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The Brief: April 17, 2013

One of the session's most controversial education bills took a step forward on Tuesday.

State Sen. Dan Patrick, R-Houston, at a Senate Education Committee hearing on March 12, 2013.

The Big Conversation

One of the session's most controversial education bills took a step forward on Tuesday.

After a day of testimony yesterday, the Senate Education Committee approved House Bill 5, major education legislation that would overhaul the state's testing system and graduation requirements. 

The bill, which the House overwhelmingly passed last month, would cut the number of standardized tests students must take — from 15 to five — and reduce the four years of math and science courses currently required. If passed, the legislation would represent a dramatic reversal for a state that in 2006 adopted some of the nation's most rigorous curriculum standards.

The provision cutting the number of tests has drawn more support than the proposed curriculum revision, which business leaders and education groups have said would dumb down the state's education standards, putting low-income and minority students at risk. The debate has recently caught the attention of The New York Times and the Washington Post editorial board, which warned that "retreating from a path the state blazed — particularly when other states are following with toughened graduation requirements — will hurt Texas and many of its children."

On Tuesday, state Sen. Dan Patrick, R-Houston, the chairman of the education committee, lashed out against the national attention.

"Since when does Texas worry about what The Washington Post and New York Times editorial board thinks about our legislation?" Patrick said. "Maybe the Legislature should just go home and let The New York Times represent the House and The Washington Post represent the Senate."

Of concerns that the curriculum change could hurt students, Patrick said, "We're not stepping back in rigor or accountability."

Democratic Sens. Leticia Van de Putte of San Antonio and Royce West of Dallas did not vote for the bill, which the full Senate will likely hear next week, according to the San Antonio Express-News.


•    Immigration measure’s opponents hope delays will kill bipartisan bill (The Washington Post): "Leading Capitol Hill opponents of a Senate proposal to overhaul the nation’s immigration system are coalescing around a strategy to kill the bill by delaying the legislative process as long as possible, providing time to offer 'poison pill' amendments aimed at breaking apart the fragile bipartisan group that developed the plan, according to lawmakers and legislative aides."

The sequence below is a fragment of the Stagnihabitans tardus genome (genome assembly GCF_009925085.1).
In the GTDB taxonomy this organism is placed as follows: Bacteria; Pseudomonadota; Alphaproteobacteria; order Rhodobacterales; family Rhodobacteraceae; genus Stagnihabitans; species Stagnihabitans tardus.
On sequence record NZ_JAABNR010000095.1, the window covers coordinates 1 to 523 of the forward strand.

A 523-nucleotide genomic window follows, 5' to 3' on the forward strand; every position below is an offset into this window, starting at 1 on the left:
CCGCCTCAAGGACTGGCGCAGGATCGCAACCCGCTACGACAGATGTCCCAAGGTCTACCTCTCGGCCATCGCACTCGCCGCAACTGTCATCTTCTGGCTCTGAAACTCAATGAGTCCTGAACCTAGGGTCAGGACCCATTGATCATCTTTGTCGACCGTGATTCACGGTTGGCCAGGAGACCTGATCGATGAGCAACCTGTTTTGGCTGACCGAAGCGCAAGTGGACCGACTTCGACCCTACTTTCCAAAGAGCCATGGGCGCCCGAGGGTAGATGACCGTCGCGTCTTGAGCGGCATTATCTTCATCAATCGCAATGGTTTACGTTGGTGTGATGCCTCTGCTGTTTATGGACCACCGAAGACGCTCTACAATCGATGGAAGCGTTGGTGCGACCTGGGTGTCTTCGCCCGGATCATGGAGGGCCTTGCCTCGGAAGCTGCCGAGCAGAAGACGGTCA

•    Texas Senate panel OKs new rule for abortion doctors (The Dallas Morning News): "Citing patient safety, a Senate committee approved a bill Tuesday that would require doctors who perform abortions to maintain admitting privileges at a nearby hospital. Supporters said the bill, recommended to the full Senate on a 5-0 vote, would improve care for women and assure they could get help if they suffered complications."

•    Gambling chances 'slim' this session, senator says (Austin American-Statesman): "The odds of passing a casino gambling bill this session grew longer Tuesday when an influential senator decided not to move his measure out of committee. Gambling legislation’s chances are 'very slim,' state Sen. John Carona, R-Dallas, said Tuesday. 'As each week passes, the likelihood becomes less and less.' About six weeks remain in the 140-day legislative session."

•    Joe Thigpen, Texas first lady's father, dead at 92 (The Associated Press): "Joe Eltidge Thigpen, father of Texas first lady Anita Perry, has died at age 92. First lady spokeswoman Michelle Sneed said Thigpen died 'peacefully at home of natural causes' Tuesday morning. He was a graduate of the University of Mississippi and Baylor Medical School in Houston."

•    Texas SpaceX site gets preliminary OK by feds (San Antonio Express-News): "South Texas' hopes for becoming a hub for commercial space missions are alive. Federal regulators have released a preliminary report that says California-based SpaceX can launch rockets from a proposed site near Brownsville without devastating the sensitive environment around Boca Chica beach — so long as the company takes steps to protect several endangered species, the water supply and plant life."

Quote of the Day: "I always come down to Texas. I come down here because I feel that this is America’s last chance." — Former presidential candidate Rick Santorum, speaking at the Dallas Petroleum Club on Tuesday


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